Birkat HaMazon is said over the third cup of wine. Forgetting Yaaleh V’Yavo requires repeating the benching. Slightly different rules for remembering the omission while still in the Rachem-U’v’nei bracha or right after it, but before continuing.
The fourth cup is filled and Hallel is completed. The “other” Hallel is also said, as are other songs of praise from davening. A fifth cup is filled – Eliyahu’s Cup – which represents the fifth term of redemption, the coming of the Moshiach, and the building of the third Beit HaMikdash. Most people leave this cup undrunk, just as the fifth verse (from the Bikkurim portion) is currently left un-“darshened” since we have not yet been blessed with peace and tranquility in Eretz Yisrael, with all Jews here, etc. This sentiment is summed up by our prayerful statement – L’SHANA HABA’A B’YERUSHALAYIM HAB’NUYA – next year in rebuilt Jerusalem. When drinking the fourth cup, we should make sure to have at least a full REVI’IT so that the after-bracha can be said without doubt.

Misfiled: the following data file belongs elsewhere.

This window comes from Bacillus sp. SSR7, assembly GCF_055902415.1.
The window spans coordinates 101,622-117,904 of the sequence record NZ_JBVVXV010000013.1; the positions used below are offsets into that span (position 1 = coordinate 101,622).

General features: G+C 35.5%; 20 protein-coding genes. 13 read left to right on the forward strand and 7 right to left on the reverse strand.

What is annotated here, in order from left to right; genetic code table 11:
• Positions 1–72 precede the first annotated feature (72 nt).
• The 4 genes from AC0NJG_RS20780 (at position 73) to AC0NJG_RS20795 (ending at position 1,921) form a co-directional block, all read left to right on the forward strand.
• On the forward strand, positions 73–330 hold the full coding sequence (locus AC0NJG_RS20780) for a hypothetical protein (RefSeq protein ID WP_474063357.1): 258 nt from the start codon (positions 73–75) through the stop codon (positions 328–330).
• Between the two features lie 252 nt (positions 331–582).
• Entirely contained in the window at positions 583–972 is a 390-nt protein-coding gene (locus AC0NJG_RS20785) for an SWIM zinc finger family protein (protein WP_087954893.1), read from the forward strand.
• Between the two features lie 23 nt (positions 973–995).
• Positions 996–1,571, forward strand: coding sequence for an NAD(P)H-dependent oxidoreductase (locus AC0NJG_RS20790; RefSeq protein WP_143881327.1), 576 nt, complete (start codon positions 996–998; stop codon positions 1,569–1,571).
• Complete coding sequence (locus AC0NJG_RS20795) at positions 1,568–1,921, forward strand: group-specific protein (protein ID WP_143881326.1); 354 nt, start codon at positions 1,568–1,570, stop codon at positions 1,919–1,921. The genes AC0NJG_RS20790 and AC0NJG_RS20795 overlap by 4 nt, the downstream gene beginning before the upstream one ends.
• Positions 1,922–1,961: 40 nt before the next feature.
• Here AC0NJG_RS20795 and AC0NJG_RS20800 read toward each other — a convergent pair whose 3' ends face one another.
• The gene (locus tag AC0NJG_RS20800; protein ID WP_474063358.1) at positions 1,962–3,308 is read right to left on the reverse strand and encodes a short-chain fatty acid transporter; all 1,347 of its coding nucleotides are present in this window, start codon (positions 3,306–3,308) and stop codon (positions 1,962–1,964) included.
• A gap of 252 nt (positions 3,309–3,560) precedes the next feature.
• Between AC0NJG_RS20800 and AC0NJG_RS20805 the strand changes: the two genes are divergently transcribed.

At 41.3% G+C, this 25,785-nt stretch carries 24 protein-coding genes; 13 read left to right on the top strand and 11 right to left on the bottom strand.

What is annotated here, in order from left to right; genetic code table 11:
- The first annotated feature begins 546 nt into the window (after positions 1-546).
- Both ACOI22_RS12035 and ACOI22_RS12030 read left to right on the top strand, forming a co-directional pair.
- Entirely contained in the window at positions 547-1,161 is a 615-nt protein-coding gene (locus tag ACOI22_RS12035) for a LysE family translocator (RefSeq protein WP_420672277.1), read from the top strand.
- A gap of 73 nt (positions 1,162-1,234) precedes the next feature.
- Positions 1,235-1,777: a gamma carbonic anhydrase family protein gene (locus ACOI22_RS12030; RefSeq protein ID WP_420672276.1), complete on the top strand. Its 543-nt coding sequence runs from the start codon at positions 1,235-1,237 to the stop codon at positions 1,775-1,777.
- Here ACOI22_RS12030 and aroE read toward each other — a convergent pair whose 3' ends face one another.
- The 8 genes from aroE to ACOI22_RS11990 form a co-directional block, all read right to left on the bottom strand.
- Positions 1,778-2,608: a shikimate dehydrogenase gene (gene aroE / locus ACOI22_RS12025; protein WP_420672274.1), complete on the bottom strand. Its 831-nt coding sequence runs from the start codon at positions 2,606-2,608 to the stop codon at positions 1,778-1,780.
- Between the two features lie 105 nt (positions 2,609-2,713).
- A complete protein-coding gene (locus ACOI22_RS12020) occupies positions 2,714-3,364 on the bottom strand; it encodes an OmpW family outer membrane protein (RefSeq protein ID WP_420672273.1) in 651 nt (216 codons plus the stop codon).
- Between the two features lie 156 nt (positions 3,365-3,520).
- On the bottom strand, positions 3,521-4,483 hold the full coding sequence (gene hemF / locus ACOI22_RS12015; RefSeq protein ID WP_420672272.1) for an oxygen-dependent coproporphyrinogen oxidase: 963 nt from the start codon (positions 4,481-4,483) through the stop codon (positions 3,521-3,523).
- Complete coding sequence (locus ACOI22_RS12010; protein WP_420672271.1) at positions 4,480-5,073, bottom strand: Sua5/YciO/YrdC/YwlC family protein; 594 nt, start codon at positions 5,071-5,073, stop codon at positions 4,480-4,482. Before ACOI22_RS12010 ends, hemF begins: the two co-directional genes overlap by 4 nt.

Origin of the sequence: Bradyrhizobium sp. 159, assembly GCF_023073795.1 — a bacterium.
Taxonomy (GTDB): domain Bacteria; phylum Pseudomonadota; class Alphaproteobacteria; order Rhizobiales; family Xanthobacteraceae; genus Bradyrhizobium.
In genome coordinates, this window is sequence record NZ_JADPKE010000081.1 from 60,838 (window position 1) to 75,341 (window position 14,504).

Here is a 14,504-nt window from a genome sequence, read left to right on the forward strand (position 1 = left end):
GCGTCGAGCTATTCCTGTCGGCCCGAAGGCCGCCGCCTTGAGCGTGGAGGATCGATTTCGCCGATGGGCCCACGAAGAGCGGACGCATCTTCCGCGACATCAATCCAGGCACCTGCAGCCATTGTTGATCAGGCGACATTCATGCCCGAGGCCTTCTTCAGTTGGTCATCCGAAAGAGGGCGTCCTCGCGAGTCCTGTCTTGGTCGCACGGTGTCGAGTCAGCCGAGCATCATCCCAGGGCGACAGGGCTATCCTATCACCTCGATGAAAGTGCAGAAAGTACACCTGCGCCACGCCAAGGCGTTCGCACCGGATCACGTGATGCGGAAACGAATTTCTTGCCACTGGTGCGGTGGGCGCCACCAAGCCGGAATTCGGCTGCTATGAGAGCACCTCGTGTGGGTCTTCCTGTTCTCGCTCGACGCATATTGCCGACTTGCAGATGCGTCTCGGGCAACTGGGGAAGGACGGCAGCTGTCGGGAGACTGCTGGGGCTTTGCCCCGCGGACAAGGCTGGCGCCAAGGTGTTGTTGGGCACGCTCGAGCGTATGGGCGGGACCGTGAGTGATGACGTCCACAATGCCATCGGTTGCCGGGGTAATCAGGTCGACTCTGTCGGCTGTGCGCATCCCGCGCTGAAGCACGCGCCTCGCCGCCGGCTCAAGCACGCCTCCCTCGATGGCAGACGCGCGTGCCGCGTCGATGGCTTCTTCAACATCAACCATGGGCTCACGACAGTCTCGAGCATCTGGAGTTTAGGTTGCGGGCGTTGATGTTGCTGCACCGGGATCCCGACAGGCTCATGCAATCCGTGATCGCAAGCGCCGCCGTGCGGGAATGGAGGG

We conclude the Seder with songs and poems which speak of miracles, Divine protection, and justice. This portion of the Haggadah, which seems to have been added later in history, speaks of the broader picture – not just about Pesach, but about all of Jewish Life and History.
Some have the custom to read SHIR HASHIRIM after the Seder.